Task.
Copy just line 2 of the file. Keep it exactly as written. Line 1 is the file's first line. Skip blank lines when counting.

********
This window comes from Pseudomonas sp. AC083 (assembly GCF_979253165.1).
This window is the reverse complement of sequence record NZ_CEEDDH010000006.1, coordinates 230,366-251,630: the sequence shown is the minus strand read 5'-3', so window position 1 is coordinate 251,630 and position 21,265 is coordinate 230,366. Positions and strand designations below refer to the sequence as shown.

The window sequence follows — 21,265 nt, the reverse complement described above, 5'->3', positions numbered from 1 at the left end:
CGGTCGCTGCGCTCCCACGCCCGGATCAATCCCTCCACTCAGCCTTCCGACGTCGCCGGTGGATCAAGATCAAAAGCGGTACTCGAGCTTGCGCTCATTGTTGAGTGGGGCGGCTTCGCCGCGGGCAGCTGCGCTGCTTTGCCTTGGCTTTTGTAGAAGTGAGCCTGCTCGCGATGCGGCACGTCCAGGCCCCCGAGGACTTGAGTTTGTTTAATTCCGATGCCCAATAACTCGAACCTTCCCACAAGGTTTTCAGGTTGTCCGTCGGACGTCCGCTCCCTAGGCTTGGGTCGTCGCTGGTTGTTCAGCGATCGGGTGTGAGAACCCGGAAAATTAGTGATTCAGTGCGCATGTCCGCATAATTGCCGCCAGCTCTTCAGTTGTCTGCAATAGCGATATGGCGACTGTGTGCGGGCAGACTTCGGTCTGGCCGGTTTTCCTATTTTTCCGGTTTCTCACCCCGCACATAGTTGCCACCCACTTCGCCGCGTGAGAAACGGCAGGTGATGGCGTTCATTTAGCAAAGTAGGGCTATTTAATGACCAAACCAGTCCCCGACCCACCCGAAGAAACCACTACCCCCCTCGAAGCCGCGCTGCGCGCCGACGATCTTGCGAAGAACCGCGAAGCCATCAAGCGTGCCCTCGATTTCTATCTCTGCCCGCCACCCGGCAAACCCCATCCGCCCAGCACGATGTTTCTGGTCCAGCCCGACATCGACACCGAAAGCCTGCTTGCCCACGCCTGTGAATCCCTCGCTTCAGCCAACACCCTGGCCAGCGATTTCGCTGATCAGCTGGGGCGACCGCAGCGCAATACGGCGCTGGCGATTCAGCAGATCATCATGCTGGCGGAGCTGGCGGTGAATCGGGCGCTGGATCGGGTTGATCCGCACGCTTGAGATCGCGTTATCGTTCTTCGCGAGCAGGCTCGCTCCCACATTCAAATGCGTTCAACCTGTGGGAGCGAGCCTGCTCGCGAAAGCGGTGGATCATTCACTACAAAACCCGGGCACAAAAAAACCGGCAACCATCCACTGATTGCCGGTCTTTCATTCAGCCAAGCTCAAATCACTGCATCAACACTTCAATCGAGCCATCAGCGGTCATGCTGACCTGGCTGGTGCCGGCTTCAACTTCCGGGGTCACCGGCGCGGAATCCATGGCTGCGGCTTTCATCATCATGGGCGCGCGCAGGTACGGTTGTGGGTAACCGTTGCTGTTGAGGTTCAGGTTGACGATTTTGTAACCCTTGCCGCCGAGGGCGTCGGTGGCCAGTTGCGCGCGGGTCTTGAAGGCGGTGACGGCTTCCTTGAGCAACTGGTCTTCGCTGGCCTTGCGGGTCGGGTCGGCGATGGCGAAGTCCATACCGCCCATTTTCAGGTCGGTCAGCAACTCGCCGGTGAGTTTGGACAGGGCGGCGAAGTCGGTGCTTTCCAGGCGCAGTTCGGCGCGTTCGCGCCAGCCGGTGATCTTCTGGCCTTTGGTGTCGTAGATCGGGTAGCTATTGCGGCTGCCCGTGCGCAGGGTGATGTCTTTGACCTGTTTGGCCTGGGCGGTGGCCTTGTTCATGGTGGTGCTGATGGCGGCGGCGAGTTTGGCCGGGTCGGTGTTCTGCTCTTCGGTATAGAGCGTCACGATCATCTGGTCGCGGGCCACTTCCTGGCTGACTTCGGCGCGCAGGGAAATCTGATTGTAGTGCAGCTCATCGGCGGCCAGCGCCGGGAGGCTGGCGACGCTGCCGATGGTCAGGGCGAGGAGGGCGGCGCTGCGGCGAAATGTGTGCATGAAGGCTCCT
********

This window is the reverse complement of sequence record NZ_CEEDDH010000006.1, coordinates 230,366-251,630: the sequence shown is the minus strand read 5'-3', so window position 1 is coordinate 251,630 and position 21,265 is coordinate 230,366. Positions and strand designations below refer to the sequence as shown.